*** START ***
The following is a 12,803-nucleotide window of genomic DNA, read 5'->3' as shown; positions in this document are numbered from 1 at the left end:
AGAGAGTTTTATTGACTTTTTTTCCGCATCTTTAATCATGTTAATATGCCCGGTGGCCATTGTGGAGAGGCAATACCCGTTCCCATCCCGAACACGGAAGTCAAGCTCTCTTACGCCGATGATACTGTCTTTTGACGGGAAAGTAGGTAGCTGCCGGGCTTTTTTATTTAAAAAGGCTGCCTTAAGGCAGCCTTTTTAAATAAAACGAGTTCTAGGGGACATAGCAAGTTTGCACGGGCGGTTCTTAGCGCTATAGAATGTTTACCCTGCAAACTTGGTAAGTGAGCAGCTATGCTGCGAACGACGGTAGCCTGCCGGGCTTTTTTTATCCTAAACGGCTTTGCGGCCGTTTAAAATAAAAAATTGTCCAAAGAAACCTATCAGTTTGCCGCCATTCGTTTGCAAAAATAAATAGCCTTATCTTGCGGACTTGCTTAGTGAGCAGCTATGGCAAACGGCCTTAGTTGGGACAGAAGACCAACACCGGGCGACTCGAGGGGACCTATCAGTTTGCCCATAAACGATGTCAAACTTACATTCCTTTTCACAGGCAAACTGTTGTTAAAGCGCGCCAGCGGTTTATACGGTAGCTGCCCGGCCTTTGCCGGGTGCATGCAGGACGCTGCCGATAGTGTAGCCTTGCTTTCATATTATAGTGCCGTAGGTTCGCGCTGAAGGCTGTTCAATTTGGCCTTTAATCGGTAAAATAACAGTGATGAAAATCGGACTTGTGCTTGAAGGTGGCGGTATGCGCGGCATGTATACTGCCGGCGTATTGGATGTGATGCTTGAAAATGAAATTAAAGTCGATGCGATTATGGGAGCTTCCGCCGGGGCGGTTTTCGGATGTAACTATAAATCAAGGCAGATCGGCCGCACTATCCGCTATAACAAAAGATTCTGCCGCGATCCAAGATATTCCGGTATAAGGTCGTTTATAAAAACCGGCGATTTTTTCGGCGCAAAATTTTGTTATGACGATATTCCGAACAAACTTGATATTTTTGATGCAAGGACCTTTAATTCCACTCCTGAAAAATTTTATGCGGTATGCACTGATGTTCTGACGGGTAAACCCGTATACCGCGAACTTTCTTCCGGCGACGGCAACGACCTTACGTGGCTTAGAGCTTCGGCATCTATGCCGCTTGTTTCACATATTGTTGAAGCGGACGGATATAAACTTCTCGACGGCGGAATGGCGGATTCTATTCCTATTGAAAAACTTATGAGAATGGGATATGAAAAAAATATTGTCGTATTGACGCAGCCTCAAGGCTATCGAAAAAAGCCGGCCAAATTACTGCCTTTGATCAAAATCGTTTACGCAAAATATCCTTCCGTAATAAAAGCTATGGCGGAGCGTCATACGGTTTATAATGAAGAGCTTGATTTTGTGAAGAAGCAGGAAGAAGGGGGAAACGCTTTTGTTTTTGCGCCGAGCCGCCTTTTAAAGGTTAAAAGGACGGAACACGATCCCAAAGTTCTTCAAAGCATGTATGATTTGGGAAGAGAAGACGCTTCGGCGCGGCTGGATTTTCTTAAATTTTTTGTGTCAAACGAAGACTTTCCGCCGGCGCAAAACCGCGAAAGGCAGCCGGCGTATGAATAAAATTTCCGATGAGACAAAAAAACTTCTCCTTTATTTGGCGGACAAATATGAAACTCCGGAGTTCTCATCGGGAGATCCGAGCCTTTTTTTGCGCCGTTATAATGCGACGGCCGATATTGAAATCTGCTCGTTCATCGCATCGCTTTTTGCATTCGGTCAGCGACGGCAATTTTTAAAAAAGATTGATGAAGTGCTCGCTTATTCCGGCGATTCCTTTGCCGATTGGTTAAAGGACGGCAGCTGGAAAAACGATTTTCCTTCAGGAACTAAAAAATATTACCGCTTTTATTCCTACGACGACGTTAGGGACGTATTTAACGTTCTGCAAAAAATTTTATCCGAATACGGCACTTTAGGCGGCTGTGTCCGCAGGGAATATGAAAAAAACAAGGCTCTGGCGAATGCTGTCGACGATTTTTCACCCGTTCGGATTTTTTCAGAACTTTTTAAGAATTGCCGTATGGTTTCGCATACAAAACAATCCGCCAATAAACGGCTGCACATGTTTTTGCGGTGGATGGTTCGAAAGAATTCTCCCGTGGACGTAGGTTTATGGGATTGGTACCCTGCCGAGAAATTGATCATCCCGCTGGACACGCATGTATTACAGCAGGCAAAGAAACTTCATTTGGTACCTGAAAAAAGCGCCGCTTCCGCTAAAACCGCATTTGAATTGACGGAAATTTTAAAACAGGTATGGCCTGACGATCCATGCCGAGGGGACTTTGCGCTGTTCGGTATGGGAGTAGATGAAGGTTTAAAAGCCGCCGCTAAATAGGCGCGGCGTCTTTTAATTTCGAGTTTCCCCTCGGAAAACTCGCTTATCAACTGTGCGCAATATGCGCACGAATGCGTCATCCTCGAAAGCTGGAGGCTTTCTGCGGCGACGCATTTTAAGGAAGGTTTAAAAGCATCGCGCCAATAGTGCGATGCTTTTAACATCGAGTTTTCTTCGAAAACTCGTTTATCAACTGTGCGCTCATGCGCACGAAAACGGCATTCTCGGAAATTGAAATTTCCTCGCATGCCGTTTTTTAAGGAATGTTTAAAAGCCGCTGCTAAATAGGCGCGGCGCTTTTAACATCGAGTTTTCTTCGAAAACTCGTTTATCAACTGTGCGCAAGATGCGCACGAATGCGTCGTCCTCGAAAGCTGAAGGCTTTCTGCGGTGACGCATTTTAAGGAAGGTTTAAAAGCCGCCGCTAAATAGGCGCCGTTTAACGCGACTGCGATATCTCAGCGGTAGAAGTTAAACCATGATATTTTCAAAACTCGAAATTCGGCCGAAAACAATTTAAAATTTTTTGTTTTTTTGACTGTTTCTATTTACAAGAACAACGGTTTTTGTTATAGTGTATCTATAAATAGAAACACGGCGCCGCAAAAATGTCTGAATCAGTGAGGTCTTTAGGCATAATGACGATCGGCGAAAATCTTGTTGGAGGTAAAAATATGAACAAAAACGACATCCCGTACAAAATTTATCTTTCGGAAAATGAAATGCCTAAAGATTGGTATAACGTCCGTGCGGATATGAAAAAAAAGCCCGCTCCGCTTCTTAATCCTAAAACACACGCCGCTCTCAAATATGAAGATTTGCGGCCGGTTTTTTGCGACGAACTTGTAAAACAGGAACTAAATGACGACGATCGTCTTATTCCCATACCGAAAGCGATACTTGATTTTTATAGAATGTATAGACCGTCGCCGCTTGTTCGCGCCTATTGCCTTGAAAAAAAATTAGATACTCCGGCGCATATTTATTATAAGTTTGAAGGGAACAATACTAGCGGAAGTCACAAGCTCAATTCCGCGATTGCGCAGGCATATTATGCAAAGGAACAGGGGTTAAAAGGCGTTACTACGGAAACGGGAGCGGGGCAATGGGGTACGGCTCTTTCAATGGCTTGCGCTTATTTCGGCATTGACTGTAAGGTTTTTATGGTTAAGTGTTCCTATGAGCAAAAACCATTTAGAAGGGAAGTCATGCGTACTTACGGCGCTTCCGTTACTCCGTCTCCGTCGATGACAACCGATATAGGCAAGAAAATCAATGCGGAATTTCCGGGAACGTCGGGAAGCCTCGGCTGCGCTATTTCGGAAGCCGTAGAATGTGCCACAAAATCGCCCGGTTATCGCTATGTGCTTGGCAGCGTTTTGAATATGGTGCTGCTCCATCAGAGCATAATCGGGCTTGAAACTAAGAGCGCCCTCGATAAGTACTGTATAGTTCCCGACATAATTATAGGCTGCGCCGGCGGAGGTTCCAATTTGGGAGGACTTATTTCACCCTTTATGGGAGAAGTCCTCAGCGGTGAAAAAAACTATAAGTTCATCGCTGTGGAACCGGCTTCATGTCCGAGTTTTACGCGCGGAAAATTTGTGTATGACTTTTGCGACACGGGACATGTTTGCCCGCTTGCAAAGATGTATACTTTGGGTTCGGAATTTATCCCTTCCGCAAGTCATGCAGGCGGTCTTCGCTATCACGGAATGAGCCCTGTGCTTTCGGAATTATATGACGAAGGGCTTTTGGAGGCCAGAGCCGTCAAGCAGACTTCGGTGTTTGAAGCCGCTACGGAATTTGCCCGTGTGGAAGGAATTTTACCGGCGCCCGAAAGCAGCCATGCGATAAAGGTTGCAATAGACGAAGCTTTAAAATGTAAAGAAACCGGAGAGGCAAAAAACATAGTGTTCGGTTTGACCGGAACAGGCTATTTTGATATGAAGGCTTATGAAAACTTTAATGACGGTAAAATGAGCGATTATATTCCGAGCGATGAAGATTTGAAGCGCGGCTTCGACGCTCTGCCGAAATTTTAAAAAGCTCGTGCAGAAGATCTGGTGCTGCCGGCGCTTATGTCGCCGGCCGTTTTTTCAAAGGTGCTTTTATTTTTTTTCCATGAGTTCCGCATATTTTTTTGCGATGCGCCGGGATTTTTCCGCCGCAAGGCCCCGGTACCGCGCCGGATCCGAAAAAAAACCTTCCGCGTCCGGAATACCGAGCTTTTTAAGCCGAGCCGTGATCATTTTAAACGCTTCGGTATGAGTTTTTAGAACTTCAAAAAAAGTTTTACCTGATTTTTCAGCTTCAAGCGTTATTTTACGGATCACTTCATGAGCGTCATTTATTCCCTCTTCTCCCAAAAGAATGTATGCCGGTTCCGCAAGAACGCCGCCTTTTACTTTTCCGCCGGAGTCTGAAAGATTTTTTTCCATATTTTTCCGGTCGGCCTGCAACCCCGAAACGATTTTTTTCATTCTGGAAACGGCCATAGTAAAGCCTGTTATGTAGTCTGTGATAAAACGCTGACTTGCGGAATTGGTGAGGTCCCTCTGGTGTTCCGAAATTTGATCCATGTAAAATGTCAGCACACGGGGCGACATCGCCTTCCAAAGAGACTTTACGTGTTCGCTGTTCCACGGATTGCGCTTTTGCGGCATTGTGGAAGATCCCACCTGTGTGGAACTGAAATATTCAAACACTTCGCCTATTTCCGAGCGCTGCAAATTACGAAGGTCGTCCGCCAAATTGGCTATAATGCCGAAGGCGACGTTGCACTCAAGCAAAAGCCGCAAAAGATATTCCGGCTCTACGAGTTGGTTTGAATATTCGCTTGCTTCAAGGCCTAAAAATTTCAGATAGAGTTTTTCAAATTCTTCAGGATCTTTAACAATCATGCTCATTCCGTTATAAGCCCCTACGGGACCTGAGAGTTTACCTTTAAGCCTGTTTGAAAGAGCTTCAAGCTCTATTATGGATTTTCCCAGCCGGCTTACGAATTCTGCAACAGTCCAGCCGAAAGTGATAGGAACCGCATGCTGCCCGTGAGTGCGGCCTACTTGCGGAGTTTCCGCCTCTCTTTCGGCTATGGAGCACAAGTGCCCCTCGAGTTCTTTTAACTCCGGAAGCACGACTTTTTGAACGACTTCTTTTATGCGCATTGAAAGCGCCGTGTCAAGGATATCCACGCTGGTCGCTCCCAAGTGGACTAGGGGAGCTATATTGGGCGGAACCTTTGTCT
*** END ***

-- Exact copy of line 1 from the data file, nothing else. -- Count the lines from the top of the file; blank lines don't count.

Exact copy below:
The following is a 12,803-nucleotide window of genomic DNA, read 5'->3' as shown; positions in this document are numbered from 1 at the left end: